Archive for Indian

Russell Means Passes

Posted in Education, History, Politics with tags , , , , , , , , , , , , , , , , , on October 23, 2012 by urbannight

Sitting here, checking my email, I see that Russell Means has died.  I actually realized I have tears in my eyes over this.  There may be a lot of people today who don’t know who this man was. 

This is the image with which most people will be familiar.

He was an Oglala Sioux who worked very hard to bring the plight of the American Indians to the attention of everyone else in this country.  He made some bad choices in his life, and occasionally in the way he handled some incidents.  But he was a man who had a hard youth, overcame his additions, found a cause, and devoted himself to trying to make this country a better place.

He didn’t isolate himself to just helping his own tribe or just North American tribes.  He was an activist for all indigenousness peoples on the American Continents.  After fighting the ‘system’ he also tried to work within the political machine as a Libertarian.  When he was older, he did a little bit of acting and wrote an autobiography, “Where White Men Fear to Tread”.

His entire life was about overcoming: overcoming alcoholism, overcoming drugs, overcoming bad choices.  He still made questionable choices.  He is a good example of a person who tried to be good, to do good, but sometimes fails, sometimes does the wrong thing, and has to never stop trying to rebuild.

Dirk Lammers and Kristi Eaton of the AP wrote a better overview of his life than I could, so I’m just posting the entire text of their article for the Associated Press:

SIOUX FALLS, S.D. (AP) — Russell Means spent a lifetime as a modern American Indian warrior. He railed against broken treaties, fought for the return of stolen land and even took up arms against the federal government.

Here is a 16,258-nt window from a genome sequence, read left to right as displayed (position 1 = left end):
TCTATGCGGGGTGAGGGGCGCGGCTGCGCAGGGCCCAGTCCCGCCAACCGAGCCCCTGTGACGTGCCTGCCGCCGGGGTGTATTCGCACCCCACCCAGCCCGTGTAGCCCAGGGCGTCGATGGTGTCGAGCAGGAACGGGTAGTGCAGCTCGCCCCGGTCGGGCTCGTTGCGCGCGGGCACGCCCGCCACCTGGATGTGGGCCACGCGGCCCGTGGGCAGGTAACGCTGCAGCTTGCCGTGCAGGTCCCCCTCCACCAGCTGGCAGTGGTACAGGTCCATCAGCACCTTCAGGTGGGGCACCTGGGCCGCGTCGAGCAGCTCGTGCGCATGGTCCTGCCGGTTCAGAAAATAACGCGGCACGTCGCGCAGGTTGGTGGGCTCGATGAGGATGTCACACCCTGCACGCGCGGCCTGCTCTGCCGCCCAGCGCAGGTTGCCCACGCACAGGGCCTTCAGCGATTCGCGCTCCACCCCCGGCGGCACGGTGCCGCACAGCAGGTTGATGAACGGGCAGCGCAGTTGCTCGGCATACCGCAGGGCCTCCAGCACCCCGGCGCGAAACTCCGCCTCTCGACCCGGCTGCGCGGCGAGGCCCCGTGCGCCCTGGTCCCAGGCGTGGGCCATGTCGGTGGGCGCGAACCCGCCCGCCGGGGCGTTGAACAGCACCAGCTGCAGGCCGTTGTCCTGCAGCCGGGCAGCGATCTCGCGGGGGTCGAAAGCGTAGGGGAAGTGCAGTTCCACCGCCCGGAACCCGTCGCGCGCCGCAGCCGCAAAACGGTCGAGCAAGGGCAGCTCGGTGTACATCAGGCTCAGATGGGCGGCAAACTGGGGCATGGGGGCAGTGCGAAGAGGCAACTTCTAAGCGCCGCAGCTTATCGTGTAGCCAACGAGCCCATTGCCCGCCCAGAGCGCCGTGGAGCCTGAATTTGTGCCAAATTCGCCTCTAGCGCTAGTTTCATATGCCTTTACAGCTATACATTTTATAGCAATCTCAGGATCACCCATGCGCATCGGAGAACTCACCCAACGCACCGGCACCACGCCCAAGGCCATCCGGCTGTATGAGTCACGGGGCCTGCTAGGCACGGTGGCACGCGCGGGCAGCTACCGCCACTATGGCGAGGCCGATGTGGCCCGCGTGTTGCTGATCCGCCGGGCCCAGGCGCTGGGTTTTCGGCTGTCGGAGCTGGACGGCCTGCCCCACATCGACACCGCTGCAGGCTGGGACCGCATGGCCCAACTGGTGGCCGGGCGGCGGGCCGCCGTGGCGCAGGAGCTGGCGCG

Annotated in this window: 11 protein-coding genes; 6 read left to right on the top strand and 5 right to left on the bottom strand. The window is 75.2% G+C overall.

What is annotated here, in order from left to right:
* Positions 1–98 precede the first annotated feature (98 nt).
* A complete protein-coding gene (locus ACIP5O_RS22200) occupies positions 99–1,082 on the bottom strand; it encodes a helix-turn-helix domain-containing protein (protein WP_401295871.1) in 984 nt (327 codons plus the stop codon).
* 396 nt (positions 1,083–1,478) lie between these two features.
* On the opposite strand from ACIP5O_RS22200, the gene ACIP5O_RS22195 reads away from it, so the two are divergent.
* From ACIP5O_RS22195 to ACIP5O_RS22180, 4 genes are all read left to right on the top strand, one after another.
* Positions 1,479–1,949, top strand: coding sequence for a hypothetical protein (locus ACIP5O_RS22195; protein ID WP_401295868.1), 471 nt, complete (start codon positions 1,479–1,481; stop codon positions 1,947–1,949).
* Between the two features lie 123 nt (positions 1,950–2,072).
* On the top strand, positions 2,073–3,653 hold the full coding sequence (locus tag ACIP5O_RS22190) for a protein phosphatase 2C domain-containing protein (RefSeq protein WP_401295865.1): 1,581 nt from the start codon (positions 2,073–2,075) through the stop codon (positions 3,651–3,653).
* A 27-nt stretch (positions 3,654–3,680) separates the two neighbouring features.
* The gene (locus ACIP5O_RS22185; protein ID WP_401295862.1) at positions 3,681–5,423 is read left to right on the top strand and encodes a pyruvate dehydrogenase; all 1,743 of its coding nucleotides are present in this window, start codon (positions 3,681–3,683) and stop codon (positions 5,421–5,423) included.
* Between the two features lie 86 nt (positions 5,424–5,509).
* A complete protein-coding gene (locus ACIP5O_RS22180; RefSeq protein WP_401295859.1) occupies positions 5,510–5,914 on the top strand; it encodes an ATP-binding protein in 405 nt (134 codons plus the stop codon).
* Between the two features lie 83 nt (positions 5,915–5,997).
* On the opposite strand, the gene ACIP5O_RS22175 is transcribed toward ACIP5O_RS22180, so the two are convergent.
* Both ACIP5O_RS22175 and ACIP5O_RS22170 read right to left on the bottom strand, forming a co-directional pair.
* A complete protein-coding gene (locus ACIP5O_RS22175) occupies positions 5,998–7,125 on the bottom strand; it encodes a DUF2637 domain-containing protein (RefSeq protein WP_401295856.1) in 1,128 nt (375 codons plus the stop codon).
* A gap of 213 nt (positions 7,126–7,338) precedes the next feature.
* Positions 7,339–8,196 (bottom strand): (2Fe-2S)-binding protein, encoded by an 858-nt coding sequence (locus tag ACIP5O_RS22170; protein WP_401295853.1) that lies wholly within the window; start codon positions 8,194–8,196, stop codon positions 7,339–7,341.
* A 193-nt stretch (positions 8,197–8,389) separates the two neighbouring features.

A onetime leader of the American Indian Movement, he called national attention to the plight of impoverished tribes and often lamented the waning of Indian culture. After leaving the movement in the 1980s, the handsome, braided activist was still a cultural presence, appearing in several movies.

Means, who died Monday from throat cancer at age 72, helped lead the 1973 uprising at Wounded Knee — a bloody confrontation that raised America’s awareness about the struggles of Indians and gave rise to a wider protest movement that lasted for the rest of the decade.

Before AIM, there were few national advocates for American Indians. Means was one of the first to emerge. He sought to restore Indians’ pride in their culture and to challenge a government that had paid little attention to tribes in generations. He was also one of the first to urge sports teams to do away with Indian names and mascots.

“No one except Hollywood stars and very rich Texans wore Indian jewelry,” Means said, recalling the early days of the movement. And there were dozens, if not hundreds, of athletic teams “that in essence were insulting us, from grade schools to college. That’s all changed.”